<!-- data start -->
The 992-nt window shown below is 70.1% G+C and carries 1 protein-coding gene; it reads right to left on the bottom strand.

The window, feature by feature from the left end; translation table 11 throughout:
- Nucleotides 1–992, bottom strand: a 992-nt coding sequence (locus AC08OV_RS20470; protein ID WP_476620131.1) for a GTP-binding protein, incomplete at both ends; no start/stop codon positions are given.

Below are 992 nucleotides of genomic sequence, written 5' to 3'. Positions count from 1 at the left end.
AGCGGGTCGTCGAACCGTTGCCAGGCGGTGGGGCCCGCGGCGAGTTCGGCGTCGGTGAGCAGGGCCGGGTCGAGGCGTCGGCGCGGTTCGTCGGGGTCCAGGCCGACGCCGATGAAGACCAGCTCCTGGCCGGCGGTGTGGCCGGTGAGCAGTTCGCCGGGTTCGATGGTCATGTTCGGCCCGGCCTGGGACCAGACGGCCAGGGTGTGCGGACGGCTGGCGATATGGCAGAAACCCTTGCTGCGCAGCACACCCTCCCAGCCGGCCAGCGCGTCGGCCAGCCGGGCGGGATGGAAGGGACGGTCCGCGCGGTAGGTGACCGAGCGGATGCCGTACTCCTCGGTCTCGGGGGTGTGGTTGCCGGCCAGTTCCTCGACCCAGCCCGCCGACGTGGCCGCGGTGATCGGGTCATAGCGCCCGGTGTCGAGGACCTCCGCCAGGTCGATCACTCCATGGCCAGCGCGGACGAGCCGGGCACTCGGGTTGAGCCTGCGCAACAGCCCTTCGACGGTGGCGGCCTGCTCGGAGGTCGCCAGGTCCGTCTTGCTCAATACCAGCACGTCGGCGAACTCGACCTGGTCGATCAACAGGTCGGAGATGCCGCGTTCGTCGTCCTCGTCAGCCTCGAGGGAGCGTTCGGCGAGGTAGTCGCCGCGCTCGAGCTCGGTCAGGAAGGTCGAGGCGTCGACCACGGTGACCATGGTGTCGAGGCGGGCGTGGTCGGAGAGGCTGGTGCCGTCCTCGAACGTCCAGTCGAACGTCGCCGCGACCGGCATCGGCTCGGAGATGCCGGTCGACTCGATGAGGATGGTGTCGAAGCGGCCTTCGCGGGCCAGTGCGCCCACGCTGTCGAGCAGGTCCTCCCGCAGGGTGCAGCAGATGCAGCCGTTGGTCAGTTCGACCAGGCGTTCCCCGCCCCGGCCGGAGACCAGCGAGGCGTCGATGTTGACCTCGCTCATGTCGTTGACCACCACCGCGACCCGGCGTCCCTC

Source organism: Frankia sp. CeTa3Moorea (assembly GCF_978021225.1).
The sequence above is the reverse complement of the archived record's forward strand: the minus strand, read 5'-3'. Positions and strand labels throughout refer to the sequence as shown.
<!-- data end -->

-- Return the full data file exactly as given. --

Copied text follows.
The 992-nt window shown below is 70.1% G+C and carries 1 protein-coding gene; it reads right to left on the bottom strand.

The window, feature by feature from the left end; translation table 11 throughout:
- Nucleotides 1–992, bottom strand: a 992-nt coding sequence (locus AC08OV_RS20470; protein ID WP_476620131.1) for a GTP-binding protein, incomplete at both ends; no start/stop codon positions are given.

Below are 992 nucleotides of genomic sequence, written 5' to 3'. Positions count from 1 at the left end.
AGCGGGTCGTCGAACCGTTGCCAGGCGGTGGGGCCCGCGGCGAGTTCGGCGTCGGTGAGCAGGGCCGGGTCGAGGCGTCGGCGCGGTTCGTCGGGGTCCAGGCCGACGCCGATGAAGACCAGCTCCTGGCCGGCGGTGTGGCCGGTGAGCAGTTCGCCGGGTTCGATGGTCATGTTCGGCCCGGCCTGGGACCAGACGGCCAGGGTGTGCGGACGGCTGGCGATATGGCAGAAACCCTTGCTGCGCAGCACACCCTCCCAGCCGGCCAGCGCGTCGGCCAGCCGGGCGGGATGGAAGGGACGGTCCGCGCGGTAGGTGACCGAGCGGATGCCGTACTCCTCGGTCTCGGGGGTGTGGTTGCCGGCCAGTTCCTCGACCCAGCCCGCCGACGTGGCCGCGGTGATCGGGTCATAGCGCCCGGTGTCGAGGACCTCCGCCAGGTCGATCACTCCATGGCCAGCGCGGACGAGCCGGGCACTCGGGTTGAGCCTGCGCAACAGCCCTTCGACGGTGGCGGCCTGCTCGGAGGTCGCCAGGTCCGTCTTGCTCAATACCAGCACGTCGGCGAACTCGACCTGGTCGATCAACAGGTCGGAGATGCCGCGTTCGTCGTCCTCGTCAGCCTCGAGGGAGCGTTCGGCGAGGTAGTCGCCGCGCTCGAGCTCGGTCAGGAAGGTCGAGGCGTCGACCACGGTGACCATGGTGTCGAGGCGGGCGTGGTCGGAGAGGCTGGTGCCGTCCTCGAACGTCCAGTCGAACGTCGCCGCGACCGGCATCGGCTCGGAGATGCCGGTCGACTCGATGAGGATGGTGTCGAAGCGGCCTTCGCGGGCCAGTGCGCCCACGCTGTCGAGCAGGTCCTCCCGCAGGGTGCAGCAGATGCAGCCGTTGGTCAGTTCGACCAGGCGTTCCCCGCCCCGGCCGGAGACCAGCGAGGCGTCGATGTTGACCTCGCTCATGTCGTTGACCACCACCGCGACCCGGCGTCCCTC

Source organism: Frankia sp. CeTa3Moorea (assembly GCF_978021225.1).
The sequence above is the reverse complement of the archived record's forward strand: the minus strand, read 5'-3'. Positions and strand labels throughout refer to the sequence as shown.